As some of you know, I write software. I've been writing software for decades.
Something many people don't know is that pretty much all software is AI.
The key word in AI is "artificial".
Intelligence is, in essence, the ability to make decisions based on available information.
Software makes decisions by following rules given to it by humans. Humans make decisions using brains formed during the experience of life.
One is artificial intelligence. The other is human intelligence.
Soon after I got my first computer, about 40 years ago, I acquired a software title that responded to questions typed for it. It was so good, seemed so "natural", that a few people scattered among English-speaking regions of the world claimed their computer had human intelligence. The convinced folks declared the intelligence was real. They believed it as solidly as they believed trees grew out of the ground.
But believing it didn't make it true.
The software was named Eliza. The version I had was written in BASIC using less than 300 lines of code. The source code of the software was published in More BASIC Computer Games, page 60, published in 1980. (May need to enlarge the scan or make it full browser window to make it more readable.)
Let's get back to the present.
Two things are different nowadays than they were then, computation speed and available information.
Computation speed: Computers are so fast now that they can do many thousands of computations in the time that they did one computation back in the early days. Because they are fast, they can be programmed to determine conclusions by considering thousands and thousands of variables instead of just the few they used to be able to.
Available information: Information that can be made available to software is more than humans can possibly digest as individuals. Any information that is present on the internet can be (and is) made available to software for making determinations, as well as humongous stores of information in corporate and private databases. Image-generating and text-generating software that presently are often referred to as artificial intelligence make use of the huge amount of information that is available on the internet. The image generators mentioned in this AI Blog are examples. The text generators that some copywriters are in tumult over are other examples.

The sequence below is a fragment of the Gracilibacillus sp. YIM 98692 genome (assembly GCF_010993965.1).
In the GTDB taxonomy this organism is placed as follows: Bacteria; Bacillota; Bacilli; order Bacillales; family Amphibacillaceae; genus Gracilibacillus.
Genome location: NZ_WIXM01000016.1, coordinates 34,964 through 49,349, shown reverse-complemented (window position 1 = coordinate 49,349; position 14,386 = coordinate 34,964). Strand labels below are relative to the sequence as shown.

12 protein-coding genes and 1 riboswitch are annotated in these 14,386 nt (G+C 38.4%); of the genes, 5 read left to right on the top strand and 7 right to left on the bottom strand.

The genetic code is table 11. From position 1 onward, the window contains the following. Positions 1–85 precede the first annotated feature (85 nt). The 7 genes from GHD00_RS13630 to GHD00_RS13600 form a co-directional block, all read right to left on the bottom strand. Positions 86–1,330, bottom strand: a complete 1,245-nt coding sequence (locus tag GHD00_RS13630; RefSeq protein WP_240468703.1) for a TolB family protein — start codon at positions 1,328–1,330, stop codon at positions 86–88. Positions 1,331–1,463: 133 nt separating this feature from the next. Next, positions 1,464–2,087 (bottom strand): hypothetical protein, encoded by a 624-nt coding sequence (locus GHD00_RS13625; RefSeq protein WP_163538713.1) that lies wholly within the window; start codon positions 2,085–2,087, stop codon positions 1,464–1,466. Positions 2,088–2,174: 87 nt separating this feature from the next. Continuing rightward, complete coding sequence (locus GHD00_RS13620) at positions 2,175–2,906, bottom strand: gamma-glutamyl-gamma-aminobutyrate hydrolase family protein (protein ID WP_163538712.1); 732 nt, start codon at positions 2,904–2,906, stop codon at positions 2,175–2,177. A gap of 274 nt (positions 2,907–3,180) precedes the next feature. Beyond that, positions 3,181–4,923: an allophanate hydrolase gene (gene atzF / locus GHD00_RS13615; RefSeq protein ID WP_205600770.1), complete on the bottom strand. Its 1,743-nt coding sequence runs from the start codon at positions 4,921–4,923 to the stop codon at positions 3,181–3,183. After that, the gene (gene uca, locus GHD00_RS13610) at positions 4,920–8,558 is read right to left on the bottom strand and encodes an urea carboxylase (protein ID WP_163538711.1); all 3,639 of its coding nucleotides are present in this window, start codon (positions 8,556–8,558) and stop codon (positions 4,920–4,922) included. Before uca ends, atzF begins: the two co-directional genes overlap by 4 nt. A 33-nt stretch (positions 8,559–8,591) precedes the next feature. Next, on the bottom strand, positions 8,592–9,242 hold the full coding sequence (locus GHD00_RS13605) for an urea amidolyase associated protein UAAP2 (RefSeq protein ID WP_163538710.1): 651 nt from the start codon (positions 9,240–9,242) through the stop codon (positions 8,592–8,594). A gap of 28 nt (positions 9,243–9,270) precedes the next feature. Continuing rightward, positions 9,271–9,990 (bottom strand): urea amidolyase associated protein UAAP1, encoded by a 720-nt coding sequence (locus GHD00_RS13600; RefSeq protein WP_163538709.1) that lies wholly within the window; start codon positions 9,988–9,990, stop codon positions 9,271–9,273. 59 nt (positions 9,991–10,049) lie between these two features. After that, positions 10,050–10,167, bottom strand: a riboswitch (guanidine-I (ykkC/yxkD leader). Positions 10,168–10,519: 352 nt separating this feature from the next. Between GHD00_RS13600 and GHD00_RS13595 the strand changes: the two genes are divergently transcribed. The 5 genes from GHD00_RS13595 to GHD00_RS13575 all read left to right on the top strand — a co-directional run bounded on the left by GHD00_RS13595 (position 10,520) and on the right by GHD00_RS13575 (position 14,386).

Those two things, speed and information availability, make software look smart, really smart. Yet, it is still artificial and it is still software. Just because people assume it has human-type intelligence doesn't make it true.
AI can be a powerful tool. Like any tool of wide consequence, there will be people making good use of it and people making bad use of it.
There have always been people who have used software for nefarious purposes. And people who have used software for humanity-enhancing purposes. That is unlikely to change.
As for myself, I use it to create images.
AI image creation tools are a boon for me because I may be the most untalented individual currently alive on the planet when it comes to using pen, pencil, or brush for artistic renderings of what I see in my mind. AI is a tool I can use to create images that I would not ever have hope to create without that tool.
This tool is exactly what I needed to illustrate my books.